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President's ISIS Proposal Brings Up Complicated Feelings For Student Vets

Sam Heron is a student and veteran at the University of Washington.
KUOW Photo/Patricia Murphy
Sam Heron is a student and veteran at the University of Washington.

President Obama asked Congress Wednesday to formally authorize military force to fight the Islamic State, also known as ISIS. But student veterans attending the University of Washington have mixed opinions about a renewed military presence in the Middle East.

Today Sam Heron is a student majoring in psychology. But in 2003 the former infantryman was deployed to northern Iraq. He’s familiar with the region where ISIS operates and understands why the president wants the U.S. involved. But personally it’s been hard for him. He wonders what the end game is.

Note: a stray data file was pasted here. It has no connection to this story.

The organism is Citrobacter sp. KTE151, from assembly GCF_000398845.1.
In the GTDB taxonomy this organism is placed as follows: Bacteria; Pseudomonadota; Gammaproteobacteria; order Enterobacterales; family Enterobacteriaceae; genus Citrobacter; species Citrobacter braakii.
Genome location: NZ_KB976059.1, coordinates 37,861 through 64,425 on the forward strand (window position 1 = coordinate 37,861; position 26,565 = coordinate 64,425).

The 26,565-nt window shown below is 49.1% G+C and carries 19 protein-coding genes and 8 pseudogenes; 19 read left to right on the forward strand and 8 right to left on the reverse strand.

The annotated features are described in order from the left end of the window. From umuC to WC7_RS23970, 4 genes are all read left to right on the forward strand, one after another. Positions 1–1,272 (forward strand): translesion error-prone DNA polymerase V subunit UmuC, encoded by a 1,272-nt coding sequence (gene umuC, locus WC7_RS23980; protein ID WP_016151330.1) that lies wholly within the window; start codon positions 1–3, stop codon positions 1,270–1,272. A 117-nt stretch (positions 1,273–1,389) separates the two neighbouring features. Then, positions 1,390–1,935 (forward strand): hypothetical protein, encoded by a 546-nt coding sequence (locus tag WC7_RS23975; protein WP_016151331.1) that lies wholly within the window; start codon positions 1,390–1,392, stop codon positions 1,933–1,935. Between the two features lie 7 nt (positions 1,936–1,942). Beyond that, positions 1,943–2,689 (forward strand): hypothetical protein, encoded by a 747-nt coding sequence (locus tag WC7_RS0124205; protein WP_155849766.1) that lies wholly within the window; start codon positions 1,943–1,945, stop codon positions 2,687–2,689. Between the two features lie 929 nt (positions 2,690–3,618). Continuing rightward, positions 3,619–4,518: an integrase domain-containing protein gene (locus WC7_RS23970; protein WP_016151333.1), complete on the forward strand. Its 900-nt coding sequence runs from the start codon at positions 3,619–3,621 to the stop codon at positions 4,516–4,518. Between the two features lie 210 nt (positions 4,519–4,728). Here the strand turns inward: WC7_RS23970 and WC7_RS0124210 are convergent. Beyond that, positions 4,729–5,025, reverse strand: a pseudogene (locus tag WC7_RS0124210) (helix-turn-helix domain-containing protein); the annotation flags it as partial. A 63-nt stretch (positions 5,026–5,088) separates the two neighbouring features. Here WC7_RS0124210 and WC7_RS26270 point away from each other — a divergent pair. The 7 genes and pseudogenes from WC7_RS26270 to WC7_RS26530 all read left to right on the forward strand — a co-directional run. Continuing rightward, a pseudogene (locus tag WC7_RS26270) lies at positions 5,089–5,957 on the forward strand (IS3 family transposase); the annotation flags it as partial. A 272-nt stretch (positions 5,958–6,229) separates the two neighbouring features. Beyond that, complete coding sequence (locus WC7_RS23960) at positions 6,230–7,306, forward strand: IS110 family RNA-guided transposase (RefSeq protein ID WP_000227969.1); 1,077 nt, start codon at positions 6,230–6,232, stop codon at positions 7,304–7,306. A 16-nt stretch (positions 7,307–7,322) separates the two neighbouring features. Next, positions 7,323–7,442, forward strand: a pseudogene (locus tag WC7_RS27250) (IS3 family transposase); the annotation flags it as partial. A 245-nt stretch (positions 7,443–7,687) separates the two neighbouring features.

“I mean we’ve already been over there once and we maybe didn’t have a very clear cut mission and I’ve lost friends. And you know we’ve lost a tremendous amount of our generation to the war and we really have nothing show for it. So it’s really hard to imagine going back in," Heron said. 

Lyndsay Church is a grad student studying counter terrorism at UW's Jackson School of International Studies. Before that she was a Navy linguist.

Church said she’s surprised the U.S. let ISIS get this far, but for her as well the situation is complicated. “Of course I’m scared for every single service member who has to go and put themselves in harm’s way again," Church said. "But I know guys who came back without limbs and would do it all over again.”

Under the president's proposal, the use of military force would be authorized for three years. But Rep. Jim McDermott, D-Wash., said the language in the resolution isn't clear enough and U.S. involvement could go on indefinitely.